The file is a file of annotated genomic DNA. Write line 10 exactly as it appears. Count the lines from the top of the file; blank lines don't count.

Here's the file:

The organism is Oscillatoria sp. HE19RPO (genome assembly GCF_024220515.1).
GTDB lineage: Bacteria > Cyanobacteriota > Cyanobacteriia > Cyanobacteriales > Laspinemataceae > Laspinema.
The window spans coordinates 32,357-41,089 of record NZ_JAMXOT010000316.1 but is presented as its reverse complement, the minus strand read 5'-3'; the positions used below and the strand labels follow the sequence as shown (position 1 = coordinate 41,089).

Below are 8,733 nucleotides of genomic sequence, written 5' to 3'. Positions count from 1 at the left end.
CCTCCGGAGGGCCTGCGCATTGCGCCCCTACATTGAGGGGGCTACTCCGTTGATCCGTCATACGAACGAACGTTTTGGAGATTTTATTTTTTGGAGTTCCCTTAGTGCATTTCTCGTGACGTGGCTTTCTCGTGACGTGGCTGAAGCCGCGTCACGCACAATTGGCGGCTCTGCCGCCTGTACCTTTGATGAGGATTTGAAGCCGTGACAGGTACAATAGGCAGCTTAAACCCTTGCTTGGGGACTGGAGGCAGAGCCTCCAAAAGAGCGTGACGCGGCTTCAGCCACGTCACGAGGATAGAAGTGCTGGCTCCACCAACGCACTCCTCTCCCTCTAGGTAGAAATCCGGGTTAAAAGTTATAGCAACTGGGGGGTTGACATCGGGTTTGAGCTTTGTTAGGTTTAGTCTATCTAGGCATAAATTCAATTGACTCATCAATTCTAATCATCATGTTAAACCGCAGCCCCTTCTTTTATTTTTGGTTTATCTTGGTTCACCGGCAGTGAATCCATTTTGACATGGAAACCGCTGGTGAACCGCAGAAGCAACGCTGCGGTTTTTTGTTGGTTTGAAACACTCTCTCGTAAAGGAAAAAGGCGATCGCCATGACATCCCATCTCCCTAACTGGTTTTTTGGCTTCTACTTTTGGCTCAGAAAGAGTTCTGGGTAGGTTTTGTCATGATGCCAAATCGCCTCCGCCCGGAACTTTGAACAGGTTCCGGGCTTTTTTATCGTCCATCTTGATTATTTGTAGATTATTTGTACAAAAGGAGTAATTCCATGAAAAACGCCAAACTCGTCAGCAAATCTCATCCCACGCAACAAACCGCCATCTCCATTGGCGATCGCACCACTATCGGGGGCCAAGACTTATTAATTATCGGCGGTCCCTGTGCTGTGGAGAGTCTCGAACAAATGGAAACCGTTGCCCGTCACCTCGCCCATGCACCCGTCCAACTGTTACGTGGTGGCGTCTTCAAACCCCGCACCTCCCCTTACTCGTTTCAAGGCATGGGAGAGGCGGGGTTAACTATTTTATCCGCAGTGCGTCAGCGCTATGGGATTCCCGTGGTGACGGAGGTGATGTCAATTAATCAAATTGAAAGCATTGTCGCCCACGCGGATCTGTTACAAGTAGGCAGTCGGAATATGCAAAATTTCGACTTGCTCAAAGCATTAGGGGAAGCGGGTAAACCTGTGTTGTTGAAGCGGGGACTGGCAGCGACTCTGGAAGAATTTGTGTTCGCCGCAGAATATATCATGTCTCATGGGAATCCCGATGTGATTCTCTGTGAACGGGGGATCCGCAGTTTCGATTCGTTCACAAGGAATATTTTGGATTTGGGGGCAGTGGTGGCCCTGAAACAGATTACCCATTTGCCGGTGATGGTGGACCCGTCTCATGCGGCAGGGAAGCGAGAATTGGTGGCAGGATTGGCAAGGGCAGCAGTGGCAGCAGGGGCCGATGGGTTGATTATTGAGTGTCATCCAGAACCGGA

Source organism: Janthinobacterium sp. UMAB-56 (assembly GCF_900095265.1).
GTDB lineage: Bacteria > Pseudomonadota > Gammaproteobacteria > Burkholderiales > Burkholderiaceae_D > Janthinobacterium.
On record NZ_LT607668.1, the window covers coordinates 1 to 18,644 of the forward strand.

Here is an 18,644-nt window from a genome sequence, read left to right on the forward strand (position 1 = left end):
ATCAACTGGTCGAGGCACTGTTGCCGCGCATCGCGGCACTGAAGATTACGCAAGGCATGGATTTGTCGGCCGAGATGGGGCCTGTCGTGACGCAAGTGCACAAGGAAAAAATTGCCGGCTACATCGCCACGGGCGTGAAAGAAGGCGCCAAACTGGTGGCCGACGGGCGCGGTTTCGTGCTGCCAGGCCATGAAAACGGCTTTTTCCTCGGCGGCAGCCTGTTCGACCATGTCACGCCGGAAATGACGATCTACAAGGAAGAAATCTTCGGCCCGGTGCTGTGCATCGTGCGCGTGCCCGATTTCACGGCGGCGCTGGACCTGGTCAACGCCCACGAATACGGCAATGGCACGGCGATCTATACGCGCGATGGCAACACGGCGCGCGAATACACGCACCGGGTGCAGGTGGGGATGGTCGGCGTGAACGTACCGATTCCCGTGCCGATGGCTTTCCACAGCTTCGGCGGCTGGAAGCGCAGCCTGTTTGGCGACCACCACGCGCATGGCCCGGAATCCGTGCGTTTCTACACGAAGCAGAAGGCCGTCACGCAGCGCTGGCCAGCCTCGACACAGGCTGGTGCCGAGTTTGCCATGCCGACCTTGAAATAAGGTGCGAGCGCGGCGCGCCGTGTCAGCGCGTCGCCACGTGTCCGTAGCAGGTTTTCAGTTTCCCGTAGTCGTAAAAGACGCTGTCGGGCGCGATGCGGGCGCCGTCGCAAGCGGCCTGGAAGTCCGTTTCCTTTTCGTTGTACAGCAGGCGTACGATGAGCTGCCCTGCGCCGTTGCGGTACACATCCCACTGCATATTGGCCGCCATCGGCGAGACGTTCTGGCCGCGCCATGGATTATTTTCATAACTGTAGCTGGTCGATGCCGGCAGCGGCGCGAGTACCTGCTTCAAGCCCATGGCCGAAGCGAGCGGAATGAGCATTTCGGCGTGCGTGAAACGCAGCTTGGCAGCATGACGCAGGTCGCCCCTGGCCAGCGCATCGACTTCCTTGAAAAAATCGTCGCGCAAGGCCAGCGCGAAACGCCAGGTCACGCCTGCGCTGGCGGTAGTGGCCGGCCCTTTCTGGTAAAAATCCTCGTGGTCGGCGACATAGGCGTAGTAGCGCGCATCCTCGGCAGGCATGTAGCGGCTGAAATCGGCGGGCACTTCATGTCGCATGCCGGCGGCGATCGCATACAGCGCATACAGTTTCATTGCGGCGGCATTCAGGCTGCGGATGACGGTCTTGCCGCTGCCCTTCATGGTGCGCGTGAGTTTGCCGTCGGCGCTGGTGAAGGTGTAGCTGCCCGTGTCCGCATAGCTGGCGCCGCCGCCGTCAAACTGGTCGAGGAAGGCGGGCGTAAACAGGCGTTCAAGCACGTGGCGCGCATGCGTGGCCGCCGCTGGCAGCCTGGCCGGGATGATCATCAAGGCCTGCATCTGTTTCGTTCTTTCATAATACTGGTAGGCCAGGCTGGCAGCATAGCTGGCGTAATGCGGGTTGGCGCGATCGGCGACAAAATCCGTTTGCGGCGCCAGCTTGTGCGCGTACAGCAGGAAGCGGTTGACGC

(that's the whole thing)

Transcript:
ATCAACTGGTCGAGGCACTGTTGCCGCGCATCGCGGCACTGAAGATTACGCAAGGCATGGATTTGTCGGCCGAGATGGGGCCTGTCGTGACGCAAGTGCACAAGGAAAAAATTGCCGGCTACATCGCCACGGGCGTGAAAGAAGGCGCCAAACTGGTGGCCGACGGGCGCGGTTTCGTGCTGCCAGGCCATGAAAACGGCTTTTTCCTCGGCGGCAGCCTGTTCGACCATGTCACGCCGGAAATGACGATCTACAAGGAAGAAATCTTCGGCCCGGTGCTGTGCATCGTGCGCGTGCCCGATTTCACGGCGGCGCTGGACCTGGTCAACGCCCACGAATACGGCAATGGCACGGCGATCTATACGCGCGATGGCAACACGGCGCGCGAATACACGCACCGGGTGCAGGTGGGGATGGTCGGCGTGAACGTACCGATTCCCGTGCCGATGGCTTTCCACAGCTTCGGCGGCTGGAAGCGCAGCCTGTTTGGCGACCACCACGCGCATGGCCCGGAATCCGTGCGTTTCTACACGAAGCAGAAGGCCGTCACGCAGCGCTGGCCAGCCTCGACACAGGCTGGTGCCGAGTTTGCCATGCCGACCTTGAAATAAGGTGCGAGCGCGGCGCGCCGTGTCAGCGCGTCGCCACGTGTCCGTAGCAGGTTTTCAGTTTCCCGTAGTCGTAAAAGACGCTGTCGGGCGCGATGCGGGCGCCGTCGCAAGCGGCCTGGAAGTCCGTTTCCTTTTCGTTGTACAGCAGGCGTACGATGAGCTGCCCTGCGCCGTTGCGGTACACATCCCACTGCATATTGGCCGCCATCGGCGAGACGTTCTGGCCGCGCCATGGATTATTTTCATAACTGTAGCTGGTCGATGCCGGCAGCGGCGCGAGTACCTGCTTCAAGCCCATGGCCGAAGCGAGCGGAATGAGCATTTCGGCGTGCGTGAAACGCAGCTTGGCAGCATGACGCAGGTCGCCCCTGGCCAGCGCATCGACTTCCTTGAAAAAATCGTCGCGCAAGGCCAGCGCGAAACGCCAGGTCACGCCTGCGCTGGCGGTAGTGGCCGGCCCTTTCTGGTAAAAATCCTCGTGGTCGGCGACATAGGCGTAGTAGCGCGCATCCTCGGCAGGCATGTAGCGGCTGAAATCGGCGGGCACTTCATGTCGCATGCCGGCGGCGATCGCATACAGCGCATACAGTTTCATTGCGGCGGCATTCAGGCTGCGGATGACGGTCTTGCCGCTGCCCTTCATGGTGCGCGTGAGTTTGCCGTCGGCGCTGGTGAAGGTGTAGCTGCCCGTGTCCGCATAGCTGGCGCCGCCGCCGTCAAACTGGTCGAGGAAGGCGGGCGTAAACAGGCGTTCAAGCACGTGGCGCGCATGCGTGGCCGCCGCTGGCAGCCTGGCCGGGATGATCATCAAGGCCTGCATCTGTTTCGTTCTTTCATAATACTGGTAGGCCAGGCTGGCAGCATAGCTGGCGTAATGCGGGTTGGCGCGATCGGCGACAAAATCCGTTTGCGGCGCCAGCTTGTGCGCGTACAGCAGGAAGCGGTTGACGC